Do you remember your dreams? Do you ever use them in your work?
I’ve only recently started having dreams that are not stressful. My dream life is this intense other life. I think that’s why I’m tired during a lot of the daytime, because my dreams are so intricate. They’re obstacle courses, and I never use them in my work. In my work, if anything, I might even be trying to calm myself down from the way my mind is churning 24 hours a day, by just talking it all through. Do your dreams dictate your creations?
Not really, but I think that using creativity in a very dreamy way is something we have in common. I dream a lot every night. Sometimes I try to write what I dream in a book, and I love when I feel myself wild and free, because the unconscious part of us is beautiful. I think that when you use creativity, you are in touch with your unconscious parts.
I’m a big studier of Carl Jung, who says that the only opportunity that the unconscious has to speak to you is through your dreams, or through automatic writing, which is similar to what I do when I’m singing into my phone in the mornings. He even suggests you write with your left hand if you’re right-handed, so you can see what comes up first. Because you have to write so slowly, you might end up writing, “Help!” Whereas with your right hand you might say, “Today went well. I took out the garbage, I did the laundry, I did phone calls,” and then suddenly you say, “And I really miss him. I really, really miss him.” And then you think, Oh, I just got to the heart of it.
In the beginning of your career, you would write lyrics on the subway late at night. Where do you write your songs now?
Well, I probably have the lowest sleep drive of anyone I’ve ever met. I have zero desire to sleep. When I lived in the Bronx, we were about maybe a half mile from a D train stop. It was always running, and you could take it to Coney Island and back. I come from a town of 700 people, and I couldn’t believe that I had the opportunity, when I wasn’t tired, to take a long walk, get a decaf coffee and a banana, whatever I could afford on a college budget, and take that D train. Now there are so many fewer words that come to me when I’m alone. I seem to need to be sitting with someone. It’s a little frustrating, because for so many years I was rich with ideas. Now I need someone to force me into the studio. Ideas don’t even come to me in the car anymore, my favorite place.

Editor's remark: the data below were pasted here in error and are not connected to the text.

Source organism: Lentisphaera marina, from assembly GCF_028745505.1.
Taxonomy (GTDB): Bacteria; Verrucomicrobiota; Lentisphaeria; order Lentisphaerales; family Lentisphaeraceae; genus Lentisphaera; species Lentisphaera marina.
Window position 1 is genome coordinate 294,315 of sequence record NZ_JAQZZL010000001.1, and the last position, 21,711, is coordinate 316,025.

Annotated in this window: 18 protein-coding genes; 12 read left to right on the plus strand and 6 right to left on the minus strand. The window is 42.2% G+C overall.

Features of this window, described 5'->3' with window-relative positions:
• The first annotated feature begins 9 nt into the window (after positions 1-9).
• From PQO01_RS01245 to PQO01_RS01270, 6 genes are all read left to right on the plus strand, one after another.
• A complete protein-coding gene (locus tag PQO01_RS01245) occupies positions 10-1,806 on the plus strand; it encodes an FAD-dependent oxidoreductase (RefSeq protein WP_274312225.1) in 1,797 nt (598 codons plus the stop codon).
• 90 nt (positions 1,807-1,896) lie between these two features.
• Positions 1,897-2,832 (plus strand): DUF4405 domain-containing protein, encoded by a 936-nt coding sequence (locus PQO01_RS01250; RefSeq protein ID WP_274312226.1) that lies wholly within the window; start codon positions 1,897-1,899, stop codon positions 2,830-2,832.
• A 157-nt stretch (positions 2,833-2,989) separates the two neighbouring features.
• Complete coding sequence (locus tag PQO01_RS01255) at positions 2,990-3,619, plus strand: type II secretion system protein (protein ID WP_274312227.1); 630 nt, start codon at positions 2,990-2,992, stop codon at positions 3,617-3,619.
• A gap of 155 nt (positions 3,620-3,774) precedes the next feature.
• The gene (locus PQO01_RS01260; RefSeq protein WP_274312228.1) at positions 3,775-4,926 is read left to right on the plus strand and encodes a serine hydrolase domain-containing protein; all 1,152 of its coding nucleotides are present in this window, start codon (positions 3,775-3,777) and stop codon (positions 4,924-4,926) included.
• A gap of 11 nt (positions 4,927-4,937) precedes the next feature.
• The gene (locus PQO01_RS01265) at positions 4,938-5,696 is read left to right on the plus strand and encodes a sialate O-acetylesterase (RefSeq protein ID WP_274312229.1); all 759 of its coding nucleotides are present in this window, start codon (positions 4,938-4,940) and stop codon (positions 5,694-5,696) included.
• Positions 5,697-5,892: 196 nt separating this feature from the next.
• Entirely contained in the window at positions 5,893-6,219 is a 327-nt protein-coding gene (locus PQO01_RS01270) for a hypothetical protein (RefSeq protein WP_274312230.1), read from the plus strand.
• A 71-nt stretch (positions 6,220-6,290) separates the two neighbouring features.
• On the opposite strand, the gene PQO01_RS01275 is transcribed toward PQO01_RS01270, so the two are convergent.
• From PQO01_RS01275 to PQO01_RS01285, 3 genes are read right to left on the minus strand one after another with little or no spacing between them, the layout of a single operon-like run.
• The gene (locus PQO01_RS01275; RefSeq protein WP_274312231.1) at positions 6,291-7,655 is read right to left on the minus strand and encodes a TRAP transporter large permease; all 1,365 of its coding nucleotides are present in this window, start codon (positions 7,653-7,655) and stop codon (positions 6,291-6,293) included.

One thing we share is a love for Old Hollywood. What is it about that era that inspires you?
Everything. When I was younger, my grandparents would let me watch their old movies, and I related to the subtle nuances of the female characters. Not much needed to be said; a lot was inferred between the lines. When things got bigger for me and my career, I always assumed that just by me speaking and being myself, people would know who I was inherently. I learned that was not true. You had to really spell things out, and that was very hard for me.
When are you happiest?
When I trust my gut and follow through. I’m happiest when I see my brother and sister thriving. One of my goals is to make sure that my siblings and I are always safe. I’m happiest around my three girlfriends, Candy, Jen, and Annie, because they make me feel understood. I’m happiest when I’m lying down in the park, and I look up and I think to myself, Isn’t it beautiful that just lying on the grass and feeling the support of the earth underneath me is enough for today? I spent so much time trying to ask myself, “Why me?” and “Why this?” It’s so nice to be over that. I also love to dance. Joan Baez has a dancing party every Saturday night on Zoom, which I’m so grateful to be invited to—there’s something beautiful about dancing with very down-to-earth people.
Which song makes you cry?
“Swan Song.” It’s on my album Honeymoon. It’s the antithesis of hopefulness. It’s about trying to find beauty in giving up. If I had my way, I would continue to persist in all areas of my life, but it can be quite challenging because I can be too trusting too soon. The burn that can come from that really can incinerate your whole thinking life and your daily processes. At the end of every album, I say goodbye and thank you—very Old Hollywood style—and yet I cannot help but just continue to write.
Hair by Jimmy Paul at Susan Price NYC; makeup by Emi Kaneko for Gucci Beauty at Bryant Artists; manicure by Sonya Meesh for Hermès.
Produced by That One Production; executive producer: Travis Kiewel; production manager: Henna McCafferty; photo assistants: Cecelia Byrne, Tony Escalera; retouching: Simon Thistle; fashion assistants: Julia McClatchy, Tori López; production assistants: Toogi Khurmast, Arthur Majano, Daniel Hanson, Anaury Peña; hair assistant: Jasia Stewart; makeup assistant: Rose Grace; tailor: Lindsay Wright.